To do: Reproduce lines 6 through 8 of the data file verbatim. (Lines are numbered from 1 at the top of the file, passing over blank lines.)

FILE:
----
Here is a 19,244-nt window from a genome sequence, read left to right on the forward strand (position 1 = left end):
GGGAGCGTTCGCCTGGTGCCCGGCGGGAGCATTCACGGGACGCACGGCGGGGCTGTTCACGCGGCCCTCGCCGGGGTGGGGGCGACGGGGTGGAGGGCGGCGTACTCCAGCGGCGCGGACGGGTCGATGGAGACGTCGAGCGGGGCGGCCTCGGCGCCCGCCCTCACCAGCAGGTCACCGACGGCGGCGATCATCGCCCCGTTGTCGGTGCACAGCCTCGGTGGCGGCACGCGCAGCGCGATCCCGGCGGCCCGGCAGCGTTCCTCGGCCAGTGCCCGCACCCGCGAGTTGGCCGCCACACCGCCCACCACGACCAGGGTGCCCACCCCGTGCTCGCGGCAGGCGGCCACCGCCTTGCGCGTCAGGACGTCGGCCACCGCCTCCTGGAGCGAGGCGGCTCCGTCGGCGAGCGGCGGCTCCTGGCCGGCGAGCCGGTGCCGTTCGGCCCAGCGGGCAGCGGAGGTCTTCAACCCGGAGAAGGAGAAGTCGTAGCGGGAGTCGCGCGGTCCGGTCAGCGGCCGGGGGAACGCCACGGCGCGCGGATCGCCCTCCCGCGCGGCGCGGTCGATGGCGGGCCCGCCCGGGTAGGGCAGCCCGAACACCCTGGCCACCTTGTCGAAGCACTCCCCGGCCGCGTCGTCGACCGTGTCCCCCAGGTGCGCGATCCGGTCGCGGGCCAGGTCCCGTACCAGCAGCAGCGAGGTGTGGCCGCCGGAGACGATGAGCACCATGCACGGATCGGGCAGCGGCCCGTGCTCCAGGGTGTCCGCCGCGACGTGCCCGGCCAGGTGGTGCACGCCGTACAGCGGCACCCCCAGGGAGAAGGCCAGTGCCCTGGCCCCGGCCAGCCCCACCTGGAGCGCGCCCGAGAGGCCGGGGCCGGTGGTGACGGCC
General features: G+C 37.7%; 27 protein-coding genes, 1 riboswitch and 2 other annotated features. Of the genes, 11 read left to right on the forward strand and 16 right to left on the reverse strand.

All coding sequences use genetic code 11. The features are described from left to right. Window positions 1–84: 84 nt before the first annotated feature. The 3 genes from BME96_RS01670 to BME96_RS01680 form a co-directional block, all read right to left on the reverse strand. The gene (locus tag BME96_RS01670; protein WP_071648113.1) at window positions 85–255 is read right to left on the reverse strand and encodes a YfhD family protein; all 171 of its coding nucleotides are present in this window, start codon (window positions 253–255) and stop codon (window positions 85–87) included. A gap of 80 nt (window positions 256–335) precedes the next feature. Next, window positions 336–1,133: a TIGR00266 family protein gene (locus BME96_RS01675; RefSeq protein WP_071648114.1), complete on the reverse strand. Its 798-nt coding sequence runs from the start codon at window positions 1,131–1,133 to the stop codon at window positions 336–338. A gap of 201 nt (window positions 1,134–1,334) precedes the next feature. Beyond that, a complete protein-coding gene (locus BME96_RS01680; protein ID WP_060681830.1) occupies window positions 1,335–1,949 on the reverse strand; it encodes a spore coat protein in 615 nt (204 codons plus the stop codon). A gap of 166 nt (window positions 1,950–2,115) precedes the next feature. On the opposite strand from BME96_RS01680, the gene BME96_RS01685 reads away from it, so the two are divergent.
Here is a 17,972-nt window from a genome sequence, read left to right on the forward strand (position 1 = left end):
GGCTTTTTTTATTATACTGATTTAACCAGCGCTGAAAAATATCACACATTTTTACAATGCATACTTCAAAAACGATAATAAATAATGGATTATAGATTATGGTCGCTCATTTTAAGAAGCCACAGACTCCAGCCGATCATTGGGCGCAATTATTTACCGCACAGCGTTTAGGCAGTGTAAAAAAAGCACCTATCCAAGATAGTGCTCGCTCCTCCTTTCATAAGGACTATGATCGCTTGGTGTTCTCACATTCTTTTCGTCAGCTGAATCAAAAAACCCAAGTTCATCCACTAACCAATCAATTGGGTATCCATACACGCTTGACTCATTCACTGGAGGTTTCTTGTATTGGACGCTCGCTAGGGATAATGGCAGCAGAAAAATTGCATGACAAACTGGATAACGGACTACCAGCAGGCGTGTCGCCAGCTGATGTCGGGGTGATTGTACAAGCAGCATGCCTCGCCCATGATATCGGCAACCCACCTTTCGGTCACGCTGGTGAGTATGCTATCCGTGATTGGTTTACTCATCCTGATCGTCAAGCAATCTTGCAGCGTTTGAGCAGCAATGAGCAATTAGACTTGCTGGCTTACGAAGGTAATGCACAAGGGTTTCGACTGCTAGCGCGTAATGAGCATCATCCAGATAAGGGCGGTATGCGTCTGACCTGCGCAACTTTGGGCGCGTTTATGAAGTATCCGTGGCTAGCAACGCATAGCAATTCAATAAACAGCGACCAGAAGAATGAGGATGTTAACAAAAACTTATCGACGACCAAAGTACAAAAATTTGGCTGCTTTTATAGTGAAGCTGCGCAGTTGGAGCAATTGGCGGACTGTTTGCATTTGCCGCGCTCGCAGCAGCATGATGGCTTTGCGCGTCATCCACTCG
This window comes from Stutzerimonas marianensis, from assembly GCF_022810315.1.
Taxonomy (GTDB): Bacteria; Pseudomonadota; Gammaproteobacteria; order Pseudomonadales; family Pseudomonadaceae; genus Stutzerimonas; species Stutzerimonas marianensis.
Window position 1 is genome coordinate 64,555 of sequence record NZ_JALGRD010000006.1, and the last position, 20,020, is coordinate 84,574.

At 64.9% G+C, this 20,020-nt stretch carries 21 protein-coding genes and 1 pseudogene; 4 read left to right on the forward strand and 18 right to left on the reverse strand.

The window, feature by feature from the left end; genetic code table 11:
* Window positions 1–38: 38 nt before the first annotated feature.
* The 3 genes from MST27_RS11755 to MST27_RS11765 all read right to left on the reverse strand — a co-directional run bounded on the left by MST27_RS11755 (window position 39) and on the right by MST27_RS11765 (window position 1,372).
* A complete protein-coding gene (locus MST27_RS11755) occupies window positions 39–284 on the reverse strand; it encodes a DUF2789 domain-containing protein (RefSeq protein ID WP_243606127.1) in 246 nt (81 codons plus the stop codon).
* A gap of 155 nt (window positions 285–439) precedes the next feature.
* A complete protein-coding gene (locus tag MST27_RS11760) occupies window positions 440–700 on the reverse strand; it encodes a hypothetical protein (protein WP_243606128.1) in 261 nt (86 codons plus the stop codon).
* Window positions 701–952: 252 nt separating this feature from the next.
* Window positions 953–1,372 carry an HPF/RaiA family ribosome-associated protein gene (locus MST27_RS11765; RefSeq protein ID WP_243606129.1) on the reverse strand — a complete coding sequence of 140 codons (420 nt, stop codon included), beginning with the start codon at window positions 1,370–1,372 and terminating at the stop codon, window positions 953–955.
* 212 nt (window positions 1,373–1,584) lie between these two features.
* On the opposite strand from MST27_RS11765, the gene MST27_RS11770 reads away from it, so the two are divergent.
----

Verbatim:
GGCTTTTTTTATTATACTGATTTAACCAGCGCTGAAAAATATCACACATTTTTACAATGCATACTTCAAAAACGATAATAAATAATGGATTATAGATTATGGTCGCTCATTTTAAGAAGCCACAGACTCCAGCCGATCATTGGGCGCAATTATTTACCGCACAGCGTTTAGGCAGTGTAAAAAAAGCACCTATCCAAGATAGTGCTCGCTCCTCCTTTCATAAGGACTATGATCGCTTGGTGTTCTCACATTCTTTTCGTCAGCTGAATCAAAAAACCCAAGTTCATCCACTAACCAATCAATTGGGTATCCATACACGCTTGACTCATTCACTGGAGGTTTCTTGTATTGGACGCTCGCTAGGGATAATGGCAGCAGAAAAATTGCATGACAAACTGGATAACGGACTACCAGCAGGCGTGTCGCCAGCTGATGTCGGGGTGATTGTACAAGCAGCATGCCTCGCCCATGATATCGGCAACCCACCTTTCGGTCACGCTGGTGAGTATGCTATCCGTGATTGGTTTACTCATCCTGATCGTCAAGCAATCTTGCAGCGTTTGAGCAGCAATGAGCAATTAGACTTGCTGGCTTACGAAGGTAATGCACAAGGGTTTCGACTGCTAGCGCGTAATGAGCATCATCCAGATAAGGGCGGTATGCGTCTGACCTGCGCAACTTTGGGCGCGTTTATGAAGTATCCGTGGCTAGCAACGCATAGCAATTCAATAAACAGCGACCAGAAGAATGAGGATGTTAACAAAAACTTATCGACGACCAAAGTACAAAAATTTGGCTGCTTTTATAGTGAAGCTGCGCAGTTGGAGCAATTGGCGGACTGTTTGCATTTGCCGCGCTCGCAGCAGCATGATGGCTTTGCGCGTCATCCACTCG
This window comes from Stutzerimonas marianensis, from assembly GCF_022810315.1.
Taxonomy (GTDB): Bacteria; Pseudomonadota; Gammaproteobacteria; order Pseudomonadales; family Pseudomonadaceae; genus Stutzerimonas; species Stutzerimonas marianensis.